- Disconnect the negative terminal from the battery. Do not play with car electricity or audio system with battery grounded.
- Run power wire from the battery through the firewall to the amplifier. You can do it also from the cabin towards the engine. It is up to you, from which way you will find it more comfortable or with better access to the wall.
- Cut the power wire and place a fuse holder close to the battery. You should place the main fuse under the hood for safety reasons.
- Run a ground wire from the battery to the amplifier. Although many people use for ground any chassis connection in the trunk area, you may increase resistance by doing so, and in effect, lose some power from your amplifier. In the case of the subwoofer, I would not risk any power loss. Use ground wire with the same gauge as a power wire. Both are equally important when it comes to power.
- Run a signal wire from the head unit to the amplifier. Place signal wires on the other side of the car than the power wire. Otherwise, when you keep them together, you may hear engine noise in the speakers, and this is the last thing you want to hear after installing a brand new amplifier.
- Connect a remote if your mono amp comes equipped with it. You can run remote wires together with signal wires. That will allow you to adjust the amplifier’s volume from the driver’s seat without opening the trunk every time you need to change the bass.
- Connect remote wire and signal wires with the amplifier.
- Connect an amplifier with power and ground wires. Make sure to use wire gauges matching amplifier portals.
- Place your monoblock in its position and bolt it down. Ensure the amplifier is installed in place with enough free air around, especially when it is A or AB class because they tend to create a lot of heat. When installing a powerful amplifier, you may need to place it vertically instead of on the floor in a trunk for better ventilation. Also, bolt it down securely, so it will not move in the trunk every time you brake or turn.
- Connect speaker wires from the amp to the subwoofer . Try to make this connection as short as possible. It is better to create a more extended power connection and even screw an amplifier to the enclosure than use 4 feet long speaker wires.
- When you have all connected and secured, re-connect the battery with your car chassis. Connect back battery to the primary ground wire.
- Turn on the engine and test an amplifier. Do not start with full volume; increase it gradually. Set up your amp and make necessary adjustments to the high and low pass filters. Also, when you are using a crossover, now it is time to test all possible settings and find bass you will like.
Why Do Monoblock Amps Have More Than One Terminals?
Monoblock has only one channel, and what you see is the dual output for this one channel. Dual outputs in mono amplifiers do not have an option known from multichannel amps “bridge” and are often used to connect multiple subwoofers.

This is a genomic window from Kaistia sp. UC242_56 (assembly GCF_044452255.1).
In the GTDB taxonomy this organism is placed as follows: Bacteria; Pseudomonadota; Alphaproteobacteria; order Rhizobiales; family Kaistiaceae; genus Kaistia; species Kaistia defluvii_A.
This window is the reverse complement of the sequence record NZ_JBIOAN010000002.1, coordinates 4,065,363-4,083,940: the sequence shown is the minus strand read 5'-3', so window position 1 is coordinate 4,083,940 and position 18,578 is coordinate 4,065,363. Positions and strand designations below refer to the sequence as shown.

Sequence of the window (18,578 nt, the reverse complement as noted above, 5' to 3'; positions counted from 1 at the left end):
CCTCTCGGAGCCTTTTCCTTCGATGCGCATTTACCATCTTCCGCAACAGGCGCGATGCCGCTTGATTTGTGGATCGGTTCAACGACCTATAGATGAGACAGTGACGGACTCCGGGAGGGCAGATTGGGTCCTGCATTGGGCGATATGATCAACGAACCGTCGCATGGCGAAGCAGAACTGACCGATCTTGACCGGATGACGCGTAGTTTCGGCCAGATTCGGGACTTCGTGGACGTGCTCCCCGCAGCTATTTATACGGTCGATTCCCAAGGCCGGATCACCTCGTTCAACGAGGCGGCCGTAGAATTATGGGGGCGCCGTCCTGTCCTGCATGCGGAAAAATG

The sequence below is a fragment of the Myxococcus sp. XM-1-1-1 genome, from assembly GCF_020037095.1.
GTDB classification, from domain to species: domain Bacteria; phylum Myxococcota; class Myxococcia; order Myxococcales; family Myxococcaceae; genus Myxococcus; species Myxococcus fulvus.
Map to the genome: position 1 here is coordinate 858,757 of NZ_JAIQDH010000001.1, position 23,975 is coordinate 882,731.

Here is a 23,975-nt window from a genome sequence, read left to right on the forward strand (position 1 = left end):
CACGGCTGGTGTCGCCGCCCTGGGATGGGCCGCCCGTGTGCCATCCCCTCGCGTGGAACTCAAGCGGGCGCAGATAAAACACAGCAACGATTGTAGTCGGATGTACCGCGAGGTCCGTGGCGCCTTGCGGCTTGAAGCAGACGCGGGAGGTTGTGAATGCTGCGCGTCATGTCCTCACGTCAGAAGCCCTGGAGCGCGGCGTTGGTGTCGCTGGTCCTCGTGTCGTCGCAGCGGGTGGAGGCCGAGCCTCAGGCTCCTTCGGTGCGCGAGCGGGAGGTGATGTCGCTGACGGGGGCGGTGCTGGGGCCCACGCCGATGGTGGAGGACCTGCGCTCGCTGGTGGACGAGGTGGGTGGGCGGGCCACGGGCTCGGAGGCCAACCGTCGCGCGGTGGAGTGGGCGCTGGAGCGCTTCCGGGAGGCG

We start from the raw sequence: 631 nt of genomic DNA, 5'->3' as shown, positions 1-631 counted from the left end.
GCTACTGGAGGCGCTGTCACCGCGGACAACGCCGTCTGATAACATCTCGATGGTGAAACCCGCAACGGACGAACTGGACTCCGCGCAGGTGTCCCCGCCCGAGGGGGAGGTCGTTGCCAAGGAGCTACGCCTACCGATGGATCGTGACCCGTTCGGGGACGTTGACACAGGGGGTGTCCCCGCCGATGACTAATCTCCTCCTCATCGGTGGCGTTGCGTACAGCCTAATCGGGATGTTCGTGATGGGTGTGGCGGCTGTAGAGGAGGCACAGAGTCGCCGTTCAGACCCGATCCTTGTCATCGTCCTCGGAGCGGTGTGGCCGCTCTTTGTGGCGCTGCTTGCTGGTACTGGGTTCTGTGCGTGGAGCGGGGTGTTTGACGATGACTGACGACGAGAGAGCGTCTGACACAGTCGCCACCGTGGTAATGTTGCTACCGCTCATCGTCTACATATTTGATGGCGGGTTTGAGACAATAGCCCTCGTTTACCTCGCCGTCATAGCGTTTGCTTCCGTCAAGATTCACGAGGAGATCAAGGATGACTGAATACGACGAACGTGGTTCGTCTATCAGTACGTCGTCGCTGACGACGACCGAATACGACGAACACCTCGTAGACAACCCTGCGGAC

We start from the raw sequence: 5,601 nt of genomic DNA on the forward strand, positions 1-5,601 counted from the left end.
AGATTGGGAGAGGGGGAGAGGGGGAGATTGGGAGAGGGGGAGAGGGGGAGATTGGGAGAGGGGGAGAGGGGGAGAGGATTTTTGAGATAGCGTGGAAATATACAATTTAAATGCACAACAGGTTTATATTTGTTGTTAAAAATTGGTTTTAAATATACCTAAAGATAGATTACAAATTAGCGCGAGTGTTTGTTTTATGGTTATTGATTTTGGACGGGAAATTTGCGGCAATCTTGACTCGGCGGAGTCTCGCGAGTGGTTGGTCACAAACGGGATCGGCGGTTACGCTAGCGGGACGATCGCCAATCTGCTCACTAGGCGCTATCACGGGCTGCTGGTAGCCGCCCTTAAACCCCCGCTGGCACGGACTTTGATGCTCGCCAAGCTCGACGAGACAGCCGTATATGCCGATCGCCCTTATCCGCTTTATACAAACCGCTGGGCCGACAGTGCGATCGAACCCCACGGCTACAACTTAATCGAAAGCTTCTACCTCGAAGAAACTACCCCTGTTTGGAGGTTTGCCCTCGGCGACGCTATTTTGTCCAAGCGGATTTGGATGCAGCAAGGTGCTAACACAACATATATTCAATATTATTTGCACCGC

Many monoblock amplifiers have four or more terminals, either two positive and two negative, or two left and two right.
Another way to use dual terminals is for very powerful subwoofers, where you need to use low gauge wires that will not fit into a single terminal. Run a double wire from two positive terminals and place them in the same speaker’s output, and the same for the negative. Again, this is a handy feature.
Or, when you do not use both pairs of terminals, make a connection from one and leave the other terminal empty. This is one channel amplifier, so you will not lose any signal.
How to Match The Monoblock Amplifier With a Subwoofer?
Whether your mono car amplifier has a single or dual output, you have several ways to connect it with your subwoofers. Below are the most popular wiring alternatives with one or two speakers.
All monoblock amp wiring diagrams are from Rockford Fosgate (link opens in the new window). In this overview, you can find the most if not all possible monoblock with woofer connections:
- When you want to power a one, single-coil woofer, impedance for both a speaker and amplifier should match.
Wiring diagram of single-coil 2-ohm subwoofer with 2-ohm amplifier:
Wiring diagram of single-coil 4-ohm subwoofer with 4-ohm amplifier:
Wiring diagram of single-coil 8-ohm subwoofer with 8-ohm amplifier:
- For using a single speaker but with dual voice coil, you have options to connect them either in parallel or in series, depending on the amplifier and subwoofer’s impedance:
Wiring diagram of dual voice coil 2-ohm subwoofer with 1-ohm amplifier:
Wiring diagram of dual voice coil 4-ohm subwoofer with 2-ohm amplifier:
Wiring diagram of dual voice coil 4-ohm subwoofer with 8-ohm amplifier:
- You will have the most connection alternatives if you use two or more subwoofers powered by one mono amplifier, and for these connections, dual outputs will be useful.